Deputy Fire Chief Kelly Zacharias raises the flags on Tower Truck 11, on September 11th, each year at 7 a.m. (Thom Barker photo)

Deputy Fire Chief Kelly Zacharias raises the flags on Tower Truck 11, on September 11th, each year at 7 a.m. (Thom Barker photo)

Smithers Fire Truck 11 was actually present in New York City on Sept. 11, 2001

Fort St. John acquired the truck in 2005 and sold it to Smithers in 2012

For twenty years it has been their custom, Smithers Fire Rescue has raised the American and Canadian Flags on its Ladder 11 fire engine to commemorate their fellow first responders who lost their lives on Sept. 11, 2001, when terrorists flew into the World Trade Centre buildings (known as the Twin Towers) in New York City.

At the time, Ladder 11 was in service in Long Branch, New Jersey, and was one of the trucks that actually responded to the emergency.

“When the plane hit the first tower, everyone (in firehouses from the surrounding areas of New York) were immediately on standby. When the second plane hit the second tower, our truck was sent to “stage” right at the scene (Ground Zero). The guys on that truck saw the towers come down. The memories they have are too emotional, horrible, and personal to share to this day,” says Matt Herzog, who spoke to then Long Branch, New Jersey Fire Chief, Ronald Guidetti about that day and the history of the Smithers truck.

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“This truck has a very special history,” said Deputy Fire Chief Kelly Zacharias.

“Following 9/11, the American government made a huge investment in replacing emergency equipment, and the relatively new Ladder 11 was one of the trucks that were replaced,” Zacharias said.

It was picked up originally by Fort St. John in 2005 and then bought by Smithers in 2012.

“We raise the flags every year on September 11th, from 7 a.m. to 7 p.m., and this year being the 20th anniversary and having a truck that was there that day, it is a solemn day of remembrance,” said Herzog.

Instead of looking at 9/11 as purely a day of death, it was also the greatest rescue mission in the history of the United States. First responders, some who lived and some who died, lead the way for panicked civilians to survive in great numbers when the unthinkable carnage happened on that bright sunny morning.

The 9/11 attacks killed almost 3,000 people and at the time of the terrorist attacks, there were about 18,000 people working in the World Trade Center towers and thousands more working in neighboring buildings. This means that about 25,000 people escaped and lived to see another day.

Honoring the victims of 9/11, not only the murder victims but also their surviving loved ones is an important message to send: We will never forget.

READ MORE: US commemorates 9-11

Two thousand, nine hundred and seventy-seven lives were lost that morning. The number includes individuals from 90 nations, 343 firefighters, 71 police officers, and two dozen Canadians.

In an interview with Rolling Stones magazine, actor, writer, and firefighter champion Denis Leary said he believes September 11th was not only the largest U.S. tragedy but also something much more important.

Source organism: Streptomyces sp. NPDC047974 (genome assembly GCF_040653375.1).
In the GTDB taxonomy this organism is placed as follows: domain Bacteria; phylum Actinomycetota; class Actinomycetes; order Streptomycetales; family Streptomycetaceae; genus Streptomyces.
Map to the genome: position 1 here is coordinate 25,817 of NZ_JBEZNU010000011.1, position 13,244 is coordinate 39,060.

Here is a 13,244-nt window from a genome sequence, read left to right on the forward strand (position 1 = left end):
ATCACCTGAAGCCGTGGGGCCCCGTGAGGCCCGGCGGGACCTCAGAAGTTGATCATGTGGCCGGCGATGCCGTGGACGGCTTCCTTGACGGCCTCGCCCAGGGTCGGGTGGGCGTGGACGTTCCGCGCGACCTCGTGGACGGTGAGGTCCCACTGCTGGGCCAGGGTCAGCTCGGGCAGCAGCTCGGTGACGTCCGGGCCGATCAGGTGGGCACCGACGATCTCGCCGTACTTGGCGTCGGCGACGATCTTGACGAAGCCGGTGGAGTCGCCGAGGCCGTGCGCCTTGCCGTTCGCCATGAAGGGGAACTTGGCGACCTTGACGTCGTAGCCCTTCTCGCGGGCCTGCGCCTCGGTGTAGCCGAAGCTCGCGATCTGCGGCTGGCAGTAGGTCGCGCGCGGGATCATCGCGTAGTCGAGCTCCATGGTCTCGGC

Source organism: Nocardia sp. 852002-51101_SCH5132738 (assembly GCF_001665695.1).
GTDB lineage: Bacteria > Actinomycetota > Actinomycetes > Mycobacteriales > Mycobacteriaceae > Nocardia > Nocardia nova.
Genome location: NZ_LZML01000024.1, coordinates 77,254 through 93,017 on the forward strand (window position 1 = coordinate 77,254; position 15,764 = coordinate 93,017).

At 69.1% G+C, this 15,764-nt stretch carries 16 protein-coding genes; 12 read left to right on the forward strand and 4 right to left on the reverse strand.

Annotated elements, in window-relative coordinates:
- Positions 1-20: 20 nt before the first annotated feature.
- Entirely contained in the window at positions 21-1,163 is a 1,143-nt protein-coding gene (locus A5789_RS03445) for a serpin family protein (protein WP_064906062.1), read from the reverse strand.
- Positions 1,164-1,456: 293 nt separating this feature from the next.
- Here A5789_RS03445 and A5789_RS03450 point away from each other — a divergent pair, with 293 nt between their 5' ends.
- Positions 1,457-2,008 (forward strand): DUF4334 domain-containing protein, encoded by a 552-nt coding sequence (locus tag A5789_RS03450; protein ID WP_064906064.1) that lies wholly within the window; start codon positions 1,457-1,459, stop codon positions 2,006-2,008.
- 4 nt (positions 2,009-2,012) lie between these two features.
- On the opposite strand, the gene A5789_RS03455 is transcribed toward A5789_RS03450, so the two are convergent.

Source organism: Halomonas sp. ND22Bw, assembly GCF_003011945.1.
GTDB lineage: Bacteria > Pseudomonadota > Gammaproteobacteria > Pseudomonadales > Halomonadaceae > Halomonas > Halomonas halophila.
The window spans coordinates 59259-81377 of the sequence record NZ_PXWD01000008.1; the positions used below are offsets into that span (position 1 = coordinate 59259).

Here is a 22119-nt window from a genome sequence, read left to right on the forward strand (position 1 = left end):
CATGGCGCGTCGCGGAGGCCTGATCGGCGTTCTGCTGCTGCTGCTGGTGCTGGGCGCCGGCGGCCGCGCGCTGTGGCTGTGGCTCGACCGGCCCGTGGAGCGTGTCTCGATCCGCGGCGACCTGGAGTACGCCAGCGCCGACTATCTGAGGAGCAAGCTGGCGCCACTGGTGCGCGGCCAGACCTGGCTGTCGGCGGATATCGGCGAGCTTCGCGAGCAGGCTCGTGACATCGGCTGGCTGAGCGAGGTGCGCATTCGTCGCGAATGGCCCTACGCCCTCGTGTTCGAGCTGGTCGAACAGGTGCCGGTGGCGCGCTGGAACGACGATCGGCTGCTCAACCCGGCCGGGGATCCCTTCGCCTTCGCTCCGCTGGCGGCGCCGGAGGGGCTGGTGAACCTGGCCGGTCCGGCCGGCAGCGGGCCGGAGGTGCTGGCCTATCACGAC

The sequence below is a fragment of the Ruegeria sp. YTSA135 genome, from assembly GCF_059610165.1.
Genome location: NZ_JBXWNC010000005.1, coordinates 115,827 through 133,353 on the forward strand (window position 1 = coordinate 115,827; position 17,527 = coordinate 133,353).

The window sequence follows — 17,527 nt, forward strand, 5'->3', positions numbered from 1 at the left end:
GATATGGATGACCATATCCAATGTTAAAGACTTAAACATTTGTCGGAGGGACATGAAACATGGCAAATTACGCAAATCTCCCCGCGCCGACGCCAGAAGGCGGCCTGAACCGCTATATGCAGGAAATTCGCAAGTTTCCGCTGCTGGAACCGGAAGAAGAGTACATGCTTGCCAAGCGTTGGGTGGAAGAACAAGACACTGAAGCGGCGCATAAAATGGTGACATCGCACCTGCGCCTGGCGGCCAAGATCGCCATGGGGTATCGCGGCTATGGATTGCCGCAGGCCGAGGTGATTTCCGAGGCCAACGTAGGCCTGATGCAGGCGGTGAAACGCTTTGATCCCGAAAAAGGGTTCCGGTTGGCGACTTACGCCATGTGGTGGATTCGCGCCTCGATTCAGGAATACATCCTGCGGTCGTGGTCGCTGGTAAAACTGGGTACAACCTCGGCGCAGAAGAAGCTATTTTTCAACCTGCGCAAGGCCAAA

“It wasn’t just the worst attack ever on American soil, it was the single greatest rescue in the history of the fire service,” said Leary.

“343 members of the FDNY gave their lives that day so that easily, another 10 or 15 or 20 thousand people didn’t have to die. It was and will always be one of the greatest displays of bravery in the timeline of all mankind. Those men racing downtown in their rigs, running in, running up. Astonishing souls each and every one of them,” said Leary.

‘To have a direct connection to 9/11 with our truck is remarkable. We keep the painting of the Twin Towers on it, and will as long as we own it,” Zacharias said, “it’s in tribute, and reminds us every day of the sacrifices our brothers and sisters made.”

Although there will not be a ceremony, the public is welcome to stop by at 7 a.m. when the flags are raised on September 11, and throughout the day.



deb.meissner@interior-news.com

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~with files from Thom Barker

 

Town of Smithers Fire-Rescue Department. (Thom Barker photo)

Town of Smithers Fire-Rescue Department. (Thom Barker photo)

Smithers Fire Rescue Truck 11, served in Manhattan, New York September 11, 2001. (Contributed photo)

Smithers Fire Rescue Truck 11, served in Manhattan, New York September 11, 2001. (Contributed photo)

Smithers Ladder Truck 11 was at Ground Zero on 9/11. (Deb Meissner photo)

Smithers Ladder Truck 11 was at Ground Zero on 9/11. (Deb Meissner photo)

Smithers Fire Truck 11 honoured with flowers. (Contributed photo)

Smithers Fire Truck 11 honoured with flowers. (Contributed photo)

Town of Smithers Emergency Services representatives. (Thom Barker photo)

Town of Smithers Emergency Services representatives. (Thom Barker photo)

Manhattan, New York, September 11, 2001. (File photo)

Manhattan, New York, September 11, 2001. (File photo)

Tribute truck to Armed Forces came after 9/11. (Deb Meissner photo)

Tribute truck to Armed Forces came after 9/11. (Deb Meissner photo)

Smithers Fire vehicles. (Deb Meissner photo)

Smithers Fire vehicles. (Deb Meissner photo)

Smithers Fire Truck 11 still bears the insignia of the Twin Towers it came with. “We will never take that off.” Deputy Fire Chief Zacharias says. (Deb Meissner photo)

Smithers Fire Truck 11 still bears the insignia of the Twin Towers it came with. “We will never take that off.” Deputy Fire Chief Zacharias says. (Deb Meissner photo)